The Commission emphasizes that any application for a new television licence filed by prospective new entrants during the transition period, whether predicated on the use of digital or analog spectrum or both, will be considered by the Commission on a case-by-case basis and in accordance with its existing policies. These existing policies include those set out in Building on success - a policy framework for Canadian television, Public Notice CRTC 1999-97, 11 June 1999, and others related to such matters as market entry and the issuance of calls, where appropriate, for competing applications.

Canadian content obligations and the 14 hour program allowance


Under the Commission's policy proposal set out in Public Notice 2001-62, a transitional digital television licensee would be permitted to broadcast a maximum of 14 hours per week of programming that is not duplicated on the analog version of the service. It would be required, however, to ensure that a minimum of 50% of this unduplicated programming be Canadian. The purpose of this proposal was to encourage innovation and experimentation in the development of DTV broadcasting in Canada, promote the production of Canadian high definition digital programming, and attract viewers to the digital transmissions.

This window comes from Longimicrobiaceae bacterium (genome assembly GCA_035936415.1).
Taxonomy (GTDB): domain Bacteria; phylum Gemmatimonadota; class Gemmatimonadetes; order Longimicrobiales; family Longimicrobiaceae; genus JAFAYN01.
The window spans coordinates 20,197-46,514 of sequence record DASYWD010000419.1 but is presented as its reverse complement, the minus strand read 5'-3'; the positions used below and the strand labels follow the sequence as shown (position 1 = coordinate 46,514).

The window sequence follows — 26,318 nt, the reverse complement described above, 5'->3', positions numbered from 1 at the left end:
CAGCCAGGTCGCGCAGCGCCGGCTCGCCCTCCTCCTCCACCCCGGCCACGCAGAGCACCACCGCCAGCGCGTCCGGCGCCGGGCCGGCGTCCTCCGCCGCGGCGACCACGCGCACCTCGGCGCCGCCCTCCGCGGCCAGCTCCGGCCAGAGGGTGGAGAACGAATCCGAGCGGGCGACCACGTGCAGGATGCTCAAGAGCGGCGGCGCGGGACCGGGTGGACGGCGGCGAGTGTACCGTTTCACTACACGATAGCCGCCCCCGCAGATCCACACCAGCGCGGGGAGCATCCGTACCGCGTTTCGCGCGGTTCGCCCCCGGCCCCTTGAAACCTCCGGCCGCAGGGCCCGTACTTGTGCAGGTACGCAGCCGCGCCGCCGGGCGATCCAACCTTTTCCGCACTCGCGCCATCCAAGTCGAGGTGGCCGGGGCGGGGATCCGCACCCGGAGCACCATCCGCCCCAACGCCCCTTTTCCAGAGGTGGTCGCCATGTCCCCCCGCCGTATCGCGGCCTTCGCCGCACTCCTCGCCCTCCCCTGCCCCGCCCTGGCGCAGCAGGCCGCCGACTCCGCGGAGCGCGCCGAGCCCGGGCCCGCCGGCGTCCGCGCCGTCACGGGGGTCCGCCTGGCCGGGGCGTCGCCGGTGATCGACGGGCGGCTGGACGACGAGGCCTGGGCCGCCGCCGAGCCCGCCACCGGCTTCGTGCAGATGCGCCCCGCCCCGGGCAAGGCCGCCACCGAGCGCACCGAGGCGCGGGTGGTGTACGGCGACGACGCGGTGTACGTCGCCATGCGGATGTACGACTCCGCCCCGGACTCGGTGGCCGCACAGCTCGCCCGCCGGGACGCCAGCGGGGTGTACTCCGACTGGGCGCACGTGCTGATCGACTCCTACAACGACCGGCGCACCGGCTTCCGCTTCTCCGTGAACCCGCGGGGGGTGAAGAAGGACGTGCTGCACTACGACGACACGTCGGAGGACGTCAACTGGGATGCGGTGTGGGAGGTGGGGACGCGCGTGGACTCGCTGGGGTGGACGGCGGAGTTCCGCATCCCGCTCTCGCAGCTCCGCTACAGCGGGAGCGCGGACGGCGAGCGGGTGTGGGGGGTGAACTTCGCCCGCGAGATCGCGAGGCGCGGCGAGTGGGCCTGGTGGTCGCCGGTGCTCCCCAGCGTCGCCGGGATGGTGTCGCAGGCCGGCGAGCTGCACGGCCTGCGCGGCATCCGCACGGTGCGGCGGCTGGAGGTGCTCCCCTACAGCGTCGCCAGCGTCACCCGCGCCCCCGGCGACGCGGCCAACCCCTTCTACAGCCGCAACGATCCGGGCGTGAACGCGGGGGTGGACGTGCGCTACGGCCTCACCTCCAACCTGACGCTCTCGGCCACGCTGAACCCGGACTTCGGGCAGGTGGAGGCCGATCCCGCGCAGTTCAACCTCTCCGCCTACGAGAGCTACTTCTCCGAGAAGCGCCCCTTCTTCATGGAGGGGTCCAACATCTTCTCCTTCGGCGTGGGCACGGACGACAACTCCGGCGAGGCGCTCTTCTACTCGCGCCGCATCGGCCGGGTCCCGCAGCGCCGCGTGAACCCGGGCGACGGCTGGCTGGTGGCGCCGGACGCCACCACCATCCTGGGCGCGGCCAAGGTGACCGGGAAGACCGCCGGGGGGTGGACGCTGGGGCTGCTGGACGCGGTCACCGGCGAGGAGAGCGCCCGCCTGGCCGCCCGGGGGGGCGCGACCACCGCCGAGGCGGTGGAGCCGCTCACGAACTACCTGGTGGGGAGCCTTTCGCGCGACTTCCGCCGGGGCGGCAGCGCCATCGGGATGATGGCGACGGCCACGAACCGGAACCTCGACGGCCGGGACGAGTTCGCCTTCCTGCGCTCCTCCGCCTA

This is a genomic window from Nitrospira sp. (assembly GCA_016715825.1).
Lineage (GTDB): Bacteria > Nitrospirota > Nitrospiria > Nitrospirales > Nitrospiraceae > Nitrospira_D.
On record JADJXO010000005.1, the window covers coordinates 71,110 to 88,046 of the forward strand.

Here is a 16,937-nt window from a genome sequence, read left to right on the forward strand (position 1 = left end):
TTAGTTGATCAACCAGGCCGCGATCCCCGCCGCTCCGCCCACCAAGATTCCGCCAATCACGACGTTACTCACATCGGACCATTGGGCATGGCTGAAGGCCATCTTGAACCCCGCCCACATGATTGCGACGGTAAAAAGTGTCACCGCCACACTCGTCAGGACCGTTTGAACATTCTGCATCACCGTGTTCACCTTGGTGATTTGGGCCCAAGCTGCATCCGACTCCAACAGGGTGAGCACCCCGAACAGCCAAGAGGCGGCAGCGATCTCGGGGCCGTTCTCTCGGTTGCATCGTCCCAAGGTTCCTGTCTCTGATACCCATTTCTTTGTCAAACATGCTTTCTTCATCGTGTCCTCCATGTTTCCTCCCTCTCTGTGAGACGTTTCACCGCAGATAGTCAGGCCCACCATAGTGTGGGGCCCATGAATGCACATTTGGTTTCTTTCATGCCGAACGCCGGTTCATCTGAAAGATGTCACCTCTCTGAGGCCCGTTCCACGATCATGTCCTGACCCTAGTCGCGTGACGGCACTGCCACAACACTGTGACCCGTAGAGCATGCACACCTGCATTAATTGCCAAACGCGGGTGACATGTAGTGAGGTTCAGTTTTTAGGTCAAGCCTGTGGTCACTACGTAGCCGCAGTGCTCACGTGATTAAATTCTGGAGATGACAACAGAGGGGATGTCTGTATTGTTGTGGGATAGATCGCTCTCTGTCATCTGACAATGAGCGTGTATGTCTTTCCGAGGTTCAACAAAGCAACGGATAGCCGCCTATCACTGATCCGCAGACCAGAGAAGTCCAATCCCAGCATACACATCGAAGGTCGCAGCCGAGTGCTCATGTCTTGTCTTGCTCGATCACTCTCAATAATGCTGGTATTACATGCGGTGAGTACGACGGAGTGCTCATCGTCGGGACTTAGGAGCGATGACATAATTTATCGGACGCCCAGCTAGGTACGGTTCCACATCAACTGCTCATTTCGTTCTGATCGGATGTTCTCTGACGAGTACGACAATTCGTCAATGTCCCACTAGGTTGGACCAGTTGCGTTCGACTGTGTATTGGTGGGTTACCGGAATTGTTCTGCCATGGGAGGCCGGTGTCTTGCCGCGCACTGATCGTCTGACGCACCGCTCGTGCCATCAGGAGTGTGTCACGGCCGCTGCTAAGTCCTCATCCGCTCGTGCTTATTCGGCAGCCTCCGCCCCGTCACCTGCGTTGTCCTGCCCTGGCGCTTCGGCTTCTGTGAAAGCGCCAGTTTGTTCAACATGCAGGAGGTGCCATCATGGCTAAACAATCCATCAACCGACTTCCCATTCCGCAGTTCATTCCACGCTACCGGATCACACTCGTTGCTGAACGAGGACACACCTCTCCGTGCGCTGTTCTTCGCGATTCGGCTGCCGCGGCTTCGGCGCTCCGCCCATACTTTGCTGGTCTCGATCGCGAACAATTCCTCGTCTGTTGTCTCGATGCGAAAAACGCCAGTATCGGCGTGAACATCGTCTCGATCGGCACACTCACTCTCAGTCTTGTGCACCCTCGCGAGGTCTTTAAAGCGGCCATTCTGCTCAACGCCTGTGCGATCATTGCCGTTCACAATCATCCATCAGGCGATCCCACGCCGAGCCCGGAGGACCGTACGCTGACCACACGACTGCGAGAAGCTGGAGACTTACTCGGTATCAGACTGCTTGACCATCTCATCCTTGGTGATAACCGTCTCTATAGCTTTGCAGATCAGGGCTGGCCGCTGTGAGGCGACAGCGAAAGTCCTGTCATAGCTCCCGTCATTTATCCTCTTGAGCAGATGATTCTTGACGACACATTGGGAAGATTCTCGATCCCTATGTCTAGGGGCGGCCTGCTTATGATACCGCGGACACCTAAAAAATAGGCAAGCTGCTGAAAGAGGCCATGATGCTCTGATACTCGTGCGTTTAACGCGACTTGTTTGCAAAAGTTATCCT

Although parties did not oppose the proposed 14-hour per week allowance, some parties noted that it exceeded the amount of local and acquired programming that many smaller broadcasters currently provide in their analog schedules. The CAB supported the broadcast of a certain amount of digital programming that differs from the analog service, including multicast and data services, provided that a majority of the program content broadcast on a licensee's existing analog television service is duplicated on the main DTV signal. The CAB also requested ".content flexibility with respect to the specific obligations and conditions of licence that will be imposed on the unduplicated digital programming broadcast under a transitional DTV licence". The CAB expressed the view that such an approach would enable broadcasters to determine what mix of services best meets the needs of the public and to develop appropriate business cases.